Russian and Ukrainian ties have warmed since pro-Russian Viktor Yanukovych was elected prime minister in 2006. The vote had been preceded by a gas price dispute that saw Moscow temporarily shut off supplies to its ex-Soviet neighbor.
Observers said the shutdown, which briefly halted supplies to Europe as Kiev skimmed the gas it needed from an export pipeline, had been aimed at weakening support for president Viktor Yushchenko ahead of the vote.
After defeating Yanukovych in presidential elections in 2005, Yushchenko had pledged to take Ukraine out of Moscow's orbit and closer to Europe.
"The tendency has been set in earlier agreements. We are cooperating, concluding contracts, we know how to agree," Russian Prime Minister Mikhail Fradkov said Friday.
Last year Yanukovych reached an early agreement with Russia on gas prices for 2007, with Kiev pledging to pay US$130 (EUR99) per 1,000 cubic meters. That is 40 percent more than Ukraine paid in 2006, but barely half the price Russia is charging other ex-Soviet republics.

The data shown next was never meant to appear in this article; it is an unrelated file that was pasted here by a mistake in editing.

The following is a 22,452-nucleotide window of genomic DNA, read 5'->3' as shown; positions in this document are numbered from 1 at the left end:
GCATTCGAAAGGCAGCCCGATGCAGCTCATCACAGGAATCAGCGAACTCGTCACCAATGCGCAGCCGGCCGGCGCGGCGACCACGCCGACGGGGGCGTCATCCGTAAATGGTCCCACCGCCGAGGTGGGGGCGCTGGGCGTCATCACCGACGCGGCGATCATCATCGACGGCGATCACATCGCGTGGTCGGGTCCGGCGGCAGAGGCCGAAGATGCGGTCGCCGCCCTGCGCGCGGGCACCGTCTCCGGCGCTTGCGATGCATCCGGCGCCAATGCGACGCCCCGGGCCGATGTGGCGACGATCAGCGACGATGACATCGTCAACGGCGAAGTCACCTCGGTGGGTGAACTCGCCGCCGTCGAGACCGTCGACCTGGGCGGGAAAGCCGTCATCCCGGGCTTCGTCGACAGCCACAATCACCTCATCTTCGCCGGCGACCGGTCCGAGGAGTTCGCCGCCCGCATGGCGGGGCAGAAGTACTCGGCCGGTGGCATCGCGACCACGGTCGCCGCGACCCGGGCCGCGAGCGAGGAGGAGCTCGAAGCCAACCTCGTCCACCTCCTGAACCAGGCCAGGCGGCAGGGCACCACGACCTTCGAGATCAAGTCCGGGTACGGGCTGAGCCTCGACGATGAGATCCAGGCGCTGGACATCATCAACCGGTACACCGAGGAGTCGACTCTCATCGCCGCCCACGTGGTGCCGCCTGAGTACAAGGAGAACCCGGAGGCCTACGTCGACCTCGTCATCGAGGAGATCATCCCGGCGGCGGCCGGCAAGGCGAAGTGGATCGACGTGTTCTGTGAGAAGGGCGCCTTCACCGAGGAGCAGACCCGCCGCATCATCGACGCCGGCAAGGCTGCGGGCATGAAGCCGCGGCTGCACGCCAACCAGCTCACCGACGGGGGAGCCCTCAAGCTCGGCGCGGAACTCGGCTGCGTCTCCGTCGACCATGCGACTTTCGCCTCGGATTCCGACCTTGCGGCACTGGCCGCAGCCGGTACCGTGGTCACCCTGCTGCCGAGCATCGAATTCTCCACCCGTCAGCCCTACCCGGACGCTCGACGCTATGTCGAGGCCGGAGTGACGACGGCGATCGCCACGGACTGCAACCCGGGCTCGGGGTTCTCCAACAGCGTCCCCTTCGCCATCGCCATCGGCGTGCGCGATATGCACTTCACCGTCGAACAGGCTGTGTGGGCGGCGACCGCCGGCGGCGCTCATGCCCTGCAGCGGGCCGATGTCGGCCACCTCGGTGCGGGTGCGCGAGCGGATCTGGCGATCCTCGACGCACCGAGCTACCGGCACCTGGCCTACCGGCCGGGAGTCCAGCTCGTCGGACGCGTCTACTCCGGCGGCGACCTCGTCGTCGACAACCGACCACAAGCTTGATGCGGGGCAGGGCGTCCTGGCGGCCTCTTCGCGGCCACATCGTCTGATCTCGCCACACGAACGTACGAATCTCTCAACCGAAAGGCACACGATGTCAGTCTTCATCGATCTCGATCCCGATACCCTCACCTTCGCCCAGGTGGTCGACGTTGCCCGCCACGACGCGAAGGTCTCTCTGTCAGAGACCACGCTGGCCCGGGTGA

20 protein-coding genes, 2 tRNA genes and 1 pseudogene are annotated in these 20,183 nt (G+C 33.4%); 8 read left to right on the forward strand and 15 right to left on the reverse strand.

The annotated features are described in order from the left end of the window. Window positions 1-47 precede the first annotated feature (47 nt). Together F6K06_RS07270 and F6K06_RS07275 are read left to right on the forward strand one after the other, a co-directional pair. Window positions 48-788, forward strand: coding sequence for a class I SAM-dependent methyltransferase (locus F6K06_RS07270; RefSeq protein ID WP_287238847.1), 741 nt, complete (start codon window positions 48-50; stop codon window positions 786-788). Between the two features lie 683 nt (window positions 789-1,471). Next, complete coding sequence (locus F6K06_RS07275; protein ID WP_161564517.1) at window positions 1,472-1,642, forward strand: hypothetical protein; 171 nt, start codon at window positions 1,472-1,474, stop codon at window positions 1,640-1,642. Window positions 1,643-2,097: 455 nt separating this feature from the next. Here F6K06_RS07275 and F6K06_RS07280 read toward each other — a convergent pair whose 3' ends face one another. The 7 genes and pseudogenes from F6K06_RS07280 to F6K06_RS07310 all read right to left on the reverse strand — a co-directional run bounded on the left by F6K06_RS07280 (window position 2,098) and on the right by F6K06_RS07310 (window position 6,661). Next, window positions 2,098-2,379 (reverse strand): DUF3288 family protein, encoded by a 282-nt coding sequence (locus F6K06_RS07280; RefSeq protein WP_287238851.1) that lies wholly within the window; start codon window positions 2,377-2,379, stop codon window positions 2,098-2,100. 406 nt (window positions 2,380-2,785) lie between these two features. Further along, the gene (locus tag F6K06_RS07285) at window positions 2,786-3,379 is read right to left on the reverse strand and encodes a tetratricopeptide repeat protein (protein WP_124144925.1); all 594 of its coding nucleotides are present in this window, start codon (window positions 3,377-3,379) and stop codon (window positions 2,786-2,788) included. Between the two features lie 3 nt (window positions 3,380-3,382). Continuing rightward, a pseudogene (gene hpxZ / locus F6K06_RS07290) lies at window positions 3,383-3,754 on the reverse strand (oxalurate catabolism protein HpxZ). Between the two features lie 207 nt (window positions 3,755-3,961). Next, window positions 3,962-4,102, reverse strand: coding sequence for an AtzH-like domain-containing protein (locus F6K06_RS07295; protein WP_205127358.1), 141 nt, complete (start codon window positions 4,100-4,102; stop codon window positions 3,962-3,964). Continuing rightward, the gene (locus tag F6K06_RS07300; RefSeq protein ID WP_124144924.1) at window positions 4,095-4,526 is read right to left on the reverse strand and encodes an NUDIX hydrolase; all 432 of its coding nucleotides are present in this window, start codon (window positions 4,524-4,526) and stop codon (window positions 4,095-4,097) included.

After WWII, the Soviet army left Austria, and the latter had always remained a neutral state and never joined NATO
Russia experienced default on August 17, 1998. Today, 20 years after those events, the economic situation in Russia does not seem stable to many